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Is Danaher the Next Berkshire Hathaway?

A conglomerate with focus


I’m always leery of any investment referred to as “the next [blank]”, because it usually ends up being the next investment I sell far below the price I initially purchased.

However, I love conglomerates, and particularly ones that are well-diversified because they at least mirror Berkshire Hathaway’s (NYSE:BRKA) structure. If they throw off a lot of free cash flow, which they can use for acquisitions, then so much the better.

I’d never even heard of Danaher (NYSE:DHR) until recently, which goes to show you that you can never do enough research in the stock market. The company operates in several divisions: Its test and measurement segment handles services for electronics equipment and communications networks and services. Its environmental segment offers instrumentation and disinfection systems for residential, commercial, and industrial applications. The industrial technologies division offers products and sub-systems that are incorporated by customers and systems integrators into production and packaging lines. It has a life sciences & diagnostics segment that handles all aspects of research and analysis. There’s even a dental segment providing equipment and consumables to dental professionals. That’s a lot, and an even more comprehensive list is here.

Now this isn’t exactly Berkshire (what is?), but what I like is that it is almost like a tech version of Berkshire. It bears resemblance to 3M (NYSE:MMM) and to General Electric (NYSE:GE) but is even more concentrated in the tech and medical arena. Each segment contributes almost the equivalent amount to total revenue, and is collected globally, with 49% coming from North America.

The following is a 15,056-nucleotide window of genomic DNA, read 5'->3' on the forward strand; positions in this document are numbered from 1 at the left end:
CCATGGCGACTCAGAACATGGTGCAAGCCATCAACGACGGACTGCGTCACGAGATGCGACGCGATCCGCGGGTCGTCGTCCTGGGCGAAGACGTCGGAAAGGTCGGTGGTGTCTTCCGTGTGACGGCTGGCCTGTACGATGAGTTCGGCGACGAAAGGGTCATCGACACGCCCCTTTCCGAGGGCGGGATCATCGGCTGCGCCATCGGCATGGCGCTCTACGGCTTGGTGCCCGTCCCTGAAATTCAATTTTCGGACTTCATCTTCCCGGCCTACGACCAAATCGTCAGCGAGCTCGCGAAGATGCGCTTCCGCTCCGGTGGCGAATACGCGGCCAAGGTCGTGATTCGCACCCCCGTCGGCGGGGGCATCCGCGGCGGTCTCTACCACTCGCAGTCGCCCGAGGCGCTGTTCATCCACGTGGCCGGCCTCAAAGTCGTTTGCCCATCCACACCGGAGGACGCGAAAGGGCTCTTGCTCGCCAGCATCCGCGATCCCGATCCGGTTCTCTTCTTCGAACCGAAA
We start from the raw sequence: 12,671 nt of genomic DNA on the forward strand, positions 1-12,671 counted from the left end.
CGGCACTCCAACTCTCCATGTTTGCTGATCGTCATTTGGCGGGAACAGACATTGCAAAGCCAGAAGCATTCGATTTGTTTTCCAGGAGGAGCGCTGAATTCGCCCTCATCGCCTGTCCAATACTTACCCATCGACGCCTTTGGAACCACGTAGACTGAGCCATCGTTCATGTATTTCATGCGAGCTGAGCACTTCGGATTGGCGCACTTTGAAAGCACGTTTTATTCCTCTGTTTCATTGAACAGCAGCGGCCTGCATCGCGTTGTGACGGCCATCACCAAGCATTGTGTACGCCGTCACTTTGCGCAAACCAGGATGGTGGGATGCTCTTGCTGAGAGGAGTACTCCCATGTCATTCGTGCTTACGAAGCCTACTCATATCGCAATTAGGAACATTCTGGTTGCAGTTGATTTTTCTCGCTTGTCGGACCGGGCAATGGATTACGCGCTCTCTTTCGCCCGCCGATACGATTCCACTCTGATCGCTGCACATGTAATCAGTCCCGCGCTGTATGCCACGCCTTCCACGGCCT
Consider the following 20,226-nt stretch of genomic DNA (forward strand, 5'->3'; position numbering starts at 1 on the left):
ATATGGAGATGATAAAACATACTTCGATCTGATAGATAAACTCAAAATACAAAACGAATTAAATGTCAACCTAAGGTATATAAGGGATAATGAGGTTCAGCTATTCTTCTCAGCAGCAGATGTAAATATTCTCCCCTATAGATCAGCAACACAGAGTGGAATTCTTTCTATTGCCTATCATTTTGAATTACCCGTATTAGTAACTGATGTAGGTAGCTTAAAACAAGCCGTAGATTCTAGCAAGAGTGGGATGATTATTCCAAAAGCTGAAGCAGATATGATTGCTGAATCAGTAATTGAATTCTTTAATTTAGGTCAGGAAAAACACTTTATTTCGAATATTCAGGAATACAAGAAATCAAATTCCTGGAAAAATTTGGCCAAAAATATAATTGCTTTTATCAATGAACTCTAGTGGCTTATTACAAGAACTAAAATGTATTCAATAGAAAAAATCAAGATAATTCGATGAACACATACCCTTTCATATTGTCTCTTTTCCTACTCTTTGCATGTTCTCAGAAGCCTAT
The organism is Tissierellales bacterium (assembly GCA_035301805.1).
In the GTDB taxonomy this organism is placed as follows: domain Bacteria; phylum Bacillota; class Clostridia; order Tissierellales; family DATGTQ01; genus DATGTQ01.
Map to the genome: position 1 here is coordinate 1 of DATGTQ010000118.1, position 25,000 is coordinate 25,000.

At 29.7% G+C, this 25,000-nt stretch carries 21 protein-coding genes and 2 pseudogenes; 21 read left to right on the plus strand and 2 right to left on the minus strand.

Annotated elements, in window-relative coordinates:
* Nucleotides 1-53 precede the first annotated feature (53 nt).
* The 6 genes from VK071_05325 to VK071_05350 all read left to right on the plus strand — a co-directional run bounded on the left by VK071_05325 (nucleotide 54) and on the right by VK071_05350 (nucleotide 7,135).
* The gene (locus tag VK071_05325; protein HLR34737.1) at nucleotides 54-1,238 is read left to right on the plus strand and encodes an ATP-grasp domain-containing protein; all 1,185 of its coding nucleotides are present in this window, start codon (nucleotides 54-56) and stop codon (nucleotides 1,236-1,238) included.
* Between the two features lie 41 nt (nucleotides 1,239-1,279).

The company has a strong balance sheet with almost $500 million in cash. It has taken on a lot of debt over the past year, up to $5.8 billion from only $2 billion, but the debt is not at all expensive. The company can afford to do this as free cash flow has been steadily rising over the past few years, up to $2.1 billion in the trailing 12 months. It trades on a trailing P/E of 15, so it’s valued about the same as the other companies mentioned above.

Some of its other metrics are impressive — generating 13.4% net margins on 16.9% gross margins (both better than GE). Insiders hold an impressive 17% of the company, and I love seeing management and shareholder interests aligned like this.

I particularly like companies in the life sciences and those that handle down-and-dirty technical work like Danahar does. It’s the kind of scientific infrastructure play that tends to get overlooked, and doesn’t get hit too badly in bad economic times. While net income did fall in 2009 compared to 2008, it roared back 50% in 2010 and another 18% this year.

This is a very interesting play in the conglomerate arena, and is different from those mentioned, and others like Tyco (NYSE:TYC) and Leucadia National (NYSE:LUK). It’s more concentrated and is doing well. There’s no dividend to speak of (0.2%), but it might be worthy of consideration in a regular diversified portfolio.

Lawrence Meyers does not own shares of any company mentioned.


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